"The number of deficiencies in the building are so numerous that we have cited the need for the owner to make a complete engineering assessment of the entire building," Farrar writes in an e-mail to Style. "In [the building inspector's] opinion, the structural problems are related to the age of the building, the footings under the building, damage from Gaston, the lack of maintenance and other factors."
It's unclear whether the building violations were connected to the two-alarm fire, which damaged a quarter of the building, with the most severe damage to the south side of the warehouse complex just east of Main Street Station. Fire officials are still investigating the cause of the fire.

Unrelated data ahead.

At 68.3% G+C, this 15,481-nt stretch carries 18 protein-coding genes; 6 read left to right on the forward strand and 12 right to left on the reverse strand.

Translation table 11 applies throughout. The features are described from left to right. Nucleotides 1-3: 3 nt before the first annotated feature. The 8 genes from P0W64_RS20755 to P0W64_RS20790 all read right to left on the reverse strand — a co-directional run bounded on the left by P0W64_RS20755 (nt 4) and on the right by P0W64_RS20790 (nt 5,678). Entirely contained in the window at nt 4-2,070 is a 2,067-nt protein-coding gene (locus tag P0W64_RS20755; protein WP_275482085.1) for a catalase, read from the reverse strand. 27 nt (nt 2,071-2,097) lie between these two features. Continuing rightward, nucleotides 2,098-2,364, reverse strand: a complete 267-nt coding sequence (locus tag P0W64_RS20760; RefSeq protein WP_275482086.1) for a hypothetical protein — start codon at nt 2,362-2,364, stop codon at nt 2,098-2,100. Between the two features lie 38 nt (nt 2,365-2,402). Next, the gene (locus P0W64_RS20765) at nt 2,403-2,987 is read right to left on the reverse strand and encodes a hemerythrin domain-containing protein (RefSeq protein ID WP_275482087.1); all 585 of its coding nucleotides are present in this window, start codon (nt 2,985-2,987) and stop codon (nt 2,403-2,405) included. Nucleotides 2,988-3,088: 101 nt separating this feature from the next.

"It's all being addressed right now," Loving's spokesman Mike Royster says of the reported building-code violations. He points out that the company was up and running just seven days after last year's flood and, recently, just four days after the fire. Loving's is temporarily operating out of the ACME Tomato warehouse, a building the Loving family owns across the street.
What's more, in the aftermath of Gaston, the produce company, like other storm-affected businesses, had to meet with compliance regulations in order to reopen.
In the meantime, city officials have allowed the owners to re-enter the building to dispose of produce inventory and to restore power to the northern end of the property. Brandon Walters and Scott Bass
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